Complex and expensive systems' development suffers from a lack of method for making good system-architecture-selection decisions early in the development process. Failure to make a good system-architecture-selection decision increases the risk that a development effort will not meet cost, performance and schedule goals. This research provides a method to mitigate that risk based on the idea that a development can be characterized as the management of uncertainties in a probabilistic experiment. The method developed shows how to estimate the probability that an arbitrary implementation of one system-architecture will perform better than an arbitrary implementation of an alternate system architecture.
The analysis technique presented acknowledges that many implementation uncertainties exist at system-architecture-selection time and identifies steps that can be used to characterize these uncertainties. The process by which uncertainty descriptions are combined into architectural performance descriptions is presented. Once all alternative system architecture performance descriptions are developed relative system architecture performance comparisons can be made.
After the analysis technique is described, three examples are considered. The first example is a simple three tier web-enabled database application. This small web application is used to illustrate the analysis method and demonstrate some methods for characterizing uncertainties. The next two examples are more complex. These examples expose a broader set of uncertainties and show how to handle cases where large numbers of uncertainties exist. Sections on validation of results follow. The dissertation concludes with a list of future research opportunities in this area.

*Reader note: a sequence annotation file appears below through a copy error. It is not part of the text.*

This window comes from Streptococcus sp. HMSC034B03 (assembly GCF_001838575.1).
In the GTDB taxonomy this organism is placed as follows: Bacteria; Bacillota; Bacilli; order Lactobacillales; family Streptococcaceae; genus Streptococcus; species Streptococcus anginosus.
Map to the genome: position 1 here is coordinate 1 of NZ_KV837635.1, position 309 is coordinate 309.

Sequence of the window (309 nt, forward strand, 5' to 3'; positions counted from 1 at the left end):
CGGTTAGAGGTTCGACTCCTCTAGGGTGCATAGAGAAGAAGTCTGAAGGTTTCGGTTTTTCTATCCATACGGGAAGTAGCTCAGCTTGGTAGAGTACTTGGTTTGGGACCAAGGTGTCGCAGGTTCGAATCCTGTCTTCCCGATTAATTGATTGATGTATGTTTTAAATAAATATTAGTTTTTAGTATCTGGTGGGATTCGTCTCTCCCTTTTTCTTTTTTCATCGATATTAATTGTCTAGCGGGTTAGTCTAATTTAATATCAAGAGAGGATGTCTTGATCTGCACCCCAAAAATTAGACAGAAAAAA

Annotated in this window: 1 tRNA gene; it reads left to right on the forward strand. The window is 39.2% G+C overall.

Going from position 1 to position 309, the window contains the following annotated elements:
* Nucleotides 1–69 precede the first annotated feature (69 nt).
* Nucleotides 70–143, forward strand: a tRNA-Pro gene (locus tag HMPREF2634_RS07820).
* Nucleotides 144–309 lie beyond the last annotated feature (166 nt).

|School:||George Mason University|
|School Location:||United States -- Virginia|
|Source:||DAI-B 72/02, Dissertation Abstracts International|
|Subjects:||Information Technology, Computer science|
|Keywords:||Performance estimation, Software architecture|
Copyright in each Dissertation and Thesis is retained by the author. All Rights Reserved
The supplemental file or files you are about to download were provided to ProQuest by the author as part of a
dissertation or thesis. The supplemental files are provided "AS IS" without warranty. ProQuest is not responsible for the
content, format or impact on the supplemental file(s) on our system. in some cases, the file type may be unknown or
may be a .exe file. We recommend caution as you open such files.
Copyright of the original materials contained in the supplemental file is retained by the author and your access to the
supplemental files is subject to the ProQuest Terms and Conditions of use.
Depending on the size of the file(s) you are downloading, the system may take some time to download them. Please be